- October 29, 2019
- Posted by: Laura-Anne
- Category: Uncategorized
Whilst the terms “system” or “systems” in everyday language have often come to mean something to do with digital technology, they are used in a much wider context in HFE.
The system here includes the human, plus anything that the human interacts with in their everyday lives or whilst doing a task.
Consider what you are interacting with now in order to read this article – there will be the technology it appears on (laptop, phone, etc); the chair you may be sitting on; a desk you may be using; the environment you are within (which includes considerations such as lighting levels, temperature, space around you); any distractions that may draw your attention away (someone speaking to you, a radio playing in the background, something happening to draw your eyes away from the screen); your physical state (are you tired, hungry, need to go to the loo?).
There are many more things that could be taken into consideration depending on your individual situation. In HFE, we refer to all of these components as a “system”.
So what does this mean?
Well, it means that whilst trying to accomplish the task of reading this article, you are constantly interacting with these system elements, even if you don’t notice them, and this interaction will influence how successfully you complete your task.
This general principle holds true for everything we do in life. Looking at work, tasks, events, etc from a systems thinking perspective, means looking at all these elements and taking them into account when understanding what is happening when humans make decisions or take actions, and when trying to improve working and living. The more successfully this can be done, the more successful the outcome will be.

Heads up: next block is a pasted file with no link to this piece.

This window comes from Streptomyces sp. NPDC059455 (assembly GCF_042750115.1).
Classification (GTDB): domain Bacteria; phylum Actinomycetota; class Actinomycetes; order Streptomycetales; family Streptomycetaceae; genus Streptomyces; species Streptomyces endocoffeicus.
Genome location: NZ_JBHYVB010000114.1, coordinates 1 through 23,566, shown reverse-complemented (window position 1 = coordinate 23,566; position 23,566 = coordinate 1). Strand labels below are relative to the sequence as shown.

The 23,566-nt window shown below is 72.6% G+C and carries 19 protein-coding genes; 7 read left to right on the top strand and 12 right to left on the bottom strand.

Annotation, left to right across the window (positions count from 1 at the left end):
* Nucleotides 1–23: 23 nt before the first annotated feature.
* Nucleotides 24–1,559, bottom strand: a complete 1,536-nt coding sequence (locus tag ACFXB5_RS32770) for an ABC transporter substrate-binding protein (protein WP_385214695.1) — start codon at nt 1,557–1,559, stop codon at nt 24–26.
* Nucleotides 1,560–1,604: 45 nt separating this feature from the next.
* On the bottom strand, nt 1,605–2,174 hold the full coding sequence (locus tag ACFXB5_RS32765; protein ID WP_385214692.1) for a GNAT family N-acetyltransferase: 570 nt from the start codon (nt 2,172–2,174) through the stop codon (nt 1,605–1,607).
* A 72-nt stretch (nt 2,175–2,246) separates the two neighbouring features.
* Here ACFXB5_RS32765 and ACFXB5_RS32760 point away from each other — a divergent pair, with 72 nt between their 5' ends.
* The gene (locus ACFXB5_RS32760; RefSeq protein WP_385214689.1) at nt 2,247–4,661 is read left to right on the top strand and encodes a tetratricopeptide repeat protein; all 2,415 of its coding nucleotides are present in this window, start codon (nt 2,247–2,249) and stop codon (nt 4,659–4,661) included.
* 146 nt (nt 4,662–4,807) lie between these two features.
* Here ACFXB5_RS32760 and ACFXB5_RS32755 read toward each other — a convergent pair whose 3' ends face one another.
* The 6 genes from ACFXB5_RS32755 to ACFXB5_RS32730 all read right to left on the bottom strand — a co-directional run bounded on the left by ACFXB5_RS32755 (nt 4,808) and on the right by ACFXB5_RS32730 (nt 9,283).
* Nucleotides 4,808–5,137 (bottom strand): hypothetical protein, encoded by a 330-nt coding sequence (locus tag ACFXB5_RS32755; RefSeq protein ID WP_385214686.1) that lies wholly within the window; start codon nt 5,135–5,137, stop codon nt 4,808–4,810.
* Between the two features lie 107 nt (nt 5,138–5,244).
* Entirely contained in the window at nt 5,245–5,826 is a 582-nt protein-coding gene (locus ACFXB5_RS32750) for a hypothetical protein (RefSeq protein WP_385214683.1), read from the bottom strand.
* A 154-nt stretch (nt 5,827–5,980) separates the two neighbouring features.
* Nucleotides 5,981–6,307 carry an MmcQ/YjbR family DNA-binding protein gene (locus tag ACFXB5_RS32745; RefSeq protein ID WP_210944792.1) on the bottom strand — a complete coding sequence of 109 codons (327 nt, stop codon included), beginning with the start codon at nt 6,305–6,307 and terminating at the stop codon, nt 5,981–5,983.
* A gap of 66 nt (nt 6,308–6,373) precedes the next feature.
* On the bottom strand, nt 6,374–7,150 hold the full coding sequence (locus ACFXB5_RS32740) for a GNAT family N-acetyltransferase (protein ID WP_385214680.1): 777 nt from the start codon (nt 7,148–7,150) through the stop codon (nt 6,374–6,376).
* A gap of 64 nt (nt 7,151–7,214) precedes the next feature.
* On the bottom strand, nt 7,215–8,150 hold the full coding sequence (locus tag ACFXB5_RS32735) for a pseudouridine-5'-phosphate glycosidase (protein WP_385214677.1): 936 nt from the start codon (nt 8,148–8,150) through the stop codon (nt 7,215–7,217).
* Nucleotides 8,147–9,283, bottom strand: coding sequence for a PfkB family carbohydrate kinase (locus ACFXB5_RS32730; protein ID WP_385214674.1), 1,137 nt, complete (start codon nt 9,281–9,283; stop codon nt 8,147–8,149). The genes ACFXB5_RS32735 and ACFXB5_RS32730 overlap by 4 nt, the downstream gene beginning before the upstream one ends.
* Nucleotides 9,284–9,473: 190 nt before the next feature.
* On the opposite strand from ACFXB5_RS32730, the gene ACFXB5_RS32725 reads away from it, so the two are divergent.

Taking a systems thinking perspective also aids a move away from a narrow-perspective blame culture.
Blaming someone for an action without understanding what in the system caused them to take that action means that the underlying causes of incidents will very rarely be uncovered, staff feel unfairly treated and – most importantly – the same issue can arise again as the underlying causes have not been addressed.
Understanding why people act the way they do through a systems thinking perspective means that underlying causes can be identified and addressed to reduce the possibility of the incident reoccurring.
At MedLed, systems thinking is at the heart of everything we do, whether looking at work systems and design, human-to-human interaction, or a mixture of the two. This is why our approach means that you will always get a well-rounded view of your workplaces, considering all the elements within them to fully support and enhance human performance and wellbeing.
Human Factors Consultant
Jane completed the MSc in Ergonomics (Human Factors) at Loughborough University, focusing on patient safety and human factors in healthcare and has since developed a passion for working in this sphere. Following time as a Human Factors Research Assistant at Oxford University’s Patient Safety Academy and the Ergonomics (Human Factors) Advisor at the West Midlands Patient Safety Collaborative, Jane is excited to have joined Medled as their Human Factors Consultant.